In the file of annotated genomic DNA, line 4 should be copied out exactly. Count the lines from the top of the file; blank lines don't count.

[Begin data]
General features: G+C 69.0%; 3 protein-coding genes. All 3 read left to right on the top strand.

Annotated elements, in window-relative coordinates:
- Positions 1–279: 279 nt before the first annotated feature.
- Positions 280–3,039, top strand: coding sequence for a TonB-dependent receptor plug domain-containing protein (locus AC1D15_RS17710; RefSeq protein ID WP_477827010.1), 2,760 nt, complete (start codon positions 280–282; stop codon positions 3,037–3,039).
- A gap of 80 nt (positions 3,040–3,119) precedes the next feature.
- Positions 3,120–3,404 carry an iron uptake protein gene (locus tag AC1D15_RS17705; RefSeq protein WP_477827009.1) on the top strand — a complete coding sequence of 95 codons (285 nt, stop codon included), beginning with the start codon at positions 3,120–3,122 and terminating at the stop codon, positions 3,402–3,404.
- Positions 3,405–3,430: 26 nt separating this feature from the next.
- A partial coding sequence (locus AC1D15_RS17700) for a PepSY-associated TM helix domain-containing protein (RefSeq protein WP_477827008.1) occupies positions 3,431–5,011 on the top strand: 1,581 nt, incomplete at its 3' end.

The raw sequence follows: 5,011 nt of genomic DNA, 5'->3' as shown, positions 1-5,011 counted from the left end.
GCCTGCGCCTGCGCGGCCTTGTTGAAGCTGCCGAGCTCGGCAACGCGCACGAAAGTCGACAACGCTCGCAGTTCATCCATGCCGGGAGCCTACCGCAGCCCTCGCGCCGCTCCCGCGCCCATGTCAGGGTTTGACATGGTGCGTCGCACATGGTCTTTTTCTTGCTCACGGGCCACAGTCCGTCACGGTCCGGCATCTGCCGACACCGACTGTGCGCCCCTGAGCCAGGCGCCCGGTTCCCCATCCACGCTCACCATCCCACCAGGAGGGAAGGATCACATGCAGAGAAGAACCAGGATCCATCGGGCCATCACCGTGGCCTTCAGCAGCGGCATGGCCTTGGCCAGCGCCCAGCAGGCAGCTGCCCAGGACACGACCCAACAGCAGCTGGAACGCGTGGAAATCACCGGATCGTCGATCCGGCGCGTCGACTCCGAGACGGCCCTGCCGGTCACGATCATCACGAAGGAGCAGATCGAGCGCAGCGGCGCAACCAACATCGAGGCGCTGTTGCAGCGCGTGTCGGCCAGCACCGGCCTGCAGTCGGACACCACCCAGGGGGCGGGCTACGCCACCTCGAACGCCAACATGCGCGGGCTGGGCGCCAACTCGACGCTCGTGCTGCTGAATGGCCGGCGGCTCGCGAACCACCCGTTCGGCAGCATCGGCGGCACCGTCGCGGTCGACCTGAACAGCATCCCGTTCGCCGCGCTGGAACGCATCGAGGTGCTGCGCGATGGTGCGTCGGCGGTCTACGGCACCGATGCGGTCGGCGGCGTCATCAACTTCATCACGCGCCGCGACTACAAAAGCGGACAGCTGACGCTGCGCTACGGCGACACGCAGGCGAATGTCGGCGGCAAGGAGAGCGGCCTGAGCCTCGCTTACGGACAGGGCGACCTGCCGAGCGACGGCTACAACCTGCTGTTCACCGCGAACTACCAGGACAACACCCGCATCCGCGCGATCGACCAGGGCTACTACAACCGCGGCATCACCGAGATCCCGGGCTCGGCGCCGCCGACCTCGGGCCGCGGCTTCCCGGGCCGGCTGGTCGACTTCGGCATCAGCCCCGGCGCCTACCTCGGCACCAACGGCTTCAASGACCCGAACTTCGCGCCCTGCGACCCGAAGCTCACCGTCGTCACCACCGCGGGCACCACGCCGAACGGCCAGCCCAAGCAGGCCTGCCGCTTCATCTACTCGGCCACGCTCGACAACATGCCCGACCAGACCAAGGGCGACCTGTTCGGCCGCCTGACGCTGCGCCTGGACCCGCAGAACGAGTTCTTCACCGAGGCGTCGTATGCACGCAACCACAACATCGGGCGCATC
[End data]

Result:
- Positions 280–3,039, top strand: coding sequence for a TonB-dependent receptor plug domain-containing protein (locus AC1D15_RS17710; RefSeq protein ID WP_477827010.1), 2,760 nt, complete (start codon positions 280–282; stop codon positions 3,037–3,039).